President’s Message 12/11

My tenure as board president has coincided with a horrible, terrifying, fascinating exploration of lawn and garden chemicals.  One of the first interactions I had as president was with a MG who’d spent weeks trying to get our chemical use policy changed–a change with which I whole-heartedly agree, for the record.

At the recognition dinner this fall we heard from Catherine Daniels, the person at WSU who sets and enforces the pesticide policy for the MGs around WA state.  In the intervening year and a half, I’ve done a bit of reading about environmental causes of cancer, seen some documentaries on the chemical industry, and witnessed friends and acquaintances on their own cancer journeys, all with mysterious origin, some ending in death.  The issues are complex to say the least, and challenge who we are as gardeners in King County.  The implications are always worth reconsidering.


In conversations I’ve had about MG pesticide policy, I’ve always said our best asset in public outreach is our broad training on multiple topics.  Although we all have personal beliefs about the use of household chemicals, the policy we signed as MGs in training demands that we talk to people at whatever level they come to us.  Naturally, we try to steer the public to the least harmful method for control of whatever problem they bring.  I feel lucky to have worked these years at the Washington Park Arboretum clinic, since we seldom field chemical questions.  Only once have I been asked directly about the use of Roundup, to which I replied what I believe to be the WSU position.  I admit I did go on to explain how chemical safety is determined, or not, and encouraged the questioner to do his own research not only on glyphosate, the active component in Roundup, but also on the other ingredients in the bottle he would actually purchase.  Since the public is unable to buy straight glyphosate, it’s always seemed a bit dishonest to base our recommendations on tests that isolate it, especially when research is continuing to show that the other ingredients in a bottle of Roundup are highly mobile in soil, detrimental to marine environments, possible endocrine disruptors, breed pesticide resistant weeds, ruin soil through mineral chelation, and, like many or most lawn chemicals, don’t degrade once they’re tracked into our houses on our shoes and, so, remain in our carpets indefinitely.  For me, the risks don’t outweigh the benefits of a weed free lawn, but I’ve argued before with MGs who hold differing opinions and I’m sure I will again.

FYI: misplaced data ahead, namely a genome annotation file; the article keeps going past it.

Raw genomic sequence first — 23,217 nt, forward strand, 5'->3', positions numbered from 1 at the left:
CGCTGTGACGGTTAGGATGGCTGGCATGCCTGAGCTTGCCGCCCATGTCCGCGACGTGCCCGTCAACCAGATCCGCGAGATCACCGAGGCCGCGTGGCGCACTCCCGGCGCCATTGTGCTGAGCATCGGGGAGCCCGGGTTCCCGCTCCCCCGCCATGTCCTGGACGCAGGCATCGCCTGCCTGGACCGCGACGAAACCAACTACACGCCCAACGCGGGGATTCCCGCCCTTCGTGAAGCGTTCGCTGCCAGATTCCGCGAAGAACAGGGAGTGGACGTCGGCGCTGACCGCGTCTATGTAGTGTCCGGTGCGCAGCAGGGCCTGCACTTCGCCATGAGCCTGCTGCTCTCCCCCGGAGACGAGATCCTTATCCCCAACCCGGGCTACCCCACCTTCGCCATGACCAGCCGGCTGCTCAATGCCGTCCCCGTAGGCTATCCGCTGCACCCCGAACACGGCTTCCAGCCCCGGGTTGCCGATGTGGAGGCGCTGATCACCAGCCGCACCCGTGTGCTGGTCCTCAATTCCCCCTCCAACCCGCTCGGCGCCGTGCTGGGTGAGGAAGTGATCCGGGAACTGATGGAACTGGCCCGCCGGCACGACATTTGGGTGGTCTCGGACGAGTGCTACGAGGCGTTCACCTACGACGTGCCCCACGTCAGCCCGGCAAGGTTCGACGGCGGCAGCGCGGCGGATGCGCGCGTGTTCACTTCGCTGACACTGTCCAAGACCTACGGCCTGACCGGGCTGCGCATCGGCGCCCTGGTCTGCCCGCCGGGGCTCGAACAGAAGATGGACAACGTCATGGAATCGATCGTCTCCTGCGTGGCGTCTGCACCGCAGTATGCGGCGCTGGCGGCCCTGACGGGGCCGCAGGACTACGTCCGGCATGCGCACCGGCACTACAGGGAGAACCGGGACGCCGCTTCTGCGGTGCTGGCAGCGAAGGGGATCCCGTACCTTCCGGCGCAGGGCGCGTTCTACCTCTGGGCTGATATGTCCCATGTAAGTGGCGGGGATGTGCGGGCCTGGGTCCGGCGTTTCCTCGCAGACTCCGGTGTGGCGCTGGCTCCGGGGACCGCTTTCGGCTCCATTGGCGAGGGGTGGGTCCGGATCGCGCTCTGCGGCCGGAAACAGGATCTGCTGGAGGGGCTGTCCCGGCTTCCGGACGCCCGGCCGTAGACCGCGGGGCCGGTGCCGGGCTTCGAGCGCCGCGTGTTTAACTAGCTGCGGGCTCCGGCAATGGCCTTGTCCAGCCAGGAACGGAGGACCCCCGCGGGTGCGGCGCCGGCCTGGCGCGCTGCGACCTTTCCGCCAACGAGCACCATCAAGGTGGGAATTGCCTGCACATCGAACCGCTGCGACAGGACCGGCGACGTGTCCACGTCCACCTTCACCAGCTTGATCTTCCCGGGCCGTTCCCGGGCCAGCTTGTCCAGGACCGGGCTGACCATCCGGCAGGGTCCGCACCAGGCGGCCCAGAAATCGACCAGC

I was deeply moved at the recognition dinner by the seriousness with which so many of us take these issues.  Many of us were horrified to learn that WSU doesn’t run toxicology studies on pesticides, there is no toxicologist on staff, so the possible links between lawn and garden pesticides and cancer aren’t considered when setting policy.  This is reflective of our national regulatory process and counter to many other countries’ positions that are drawn using the precautionary principle.  Time and our bodies will show the results of our choices.  For now, I believe that the choices I make matter:  whether I contribute pesticides to our common water supply does actually have an effect beyond my yard.  The garden I’m tending now will be the same earth in which one of my children will, perhaps, one day grow food.  The obligation to consider what we’re doing and how we’re approaching our work as MGs is real.  Let’s keep learning so we can continue the conversation.

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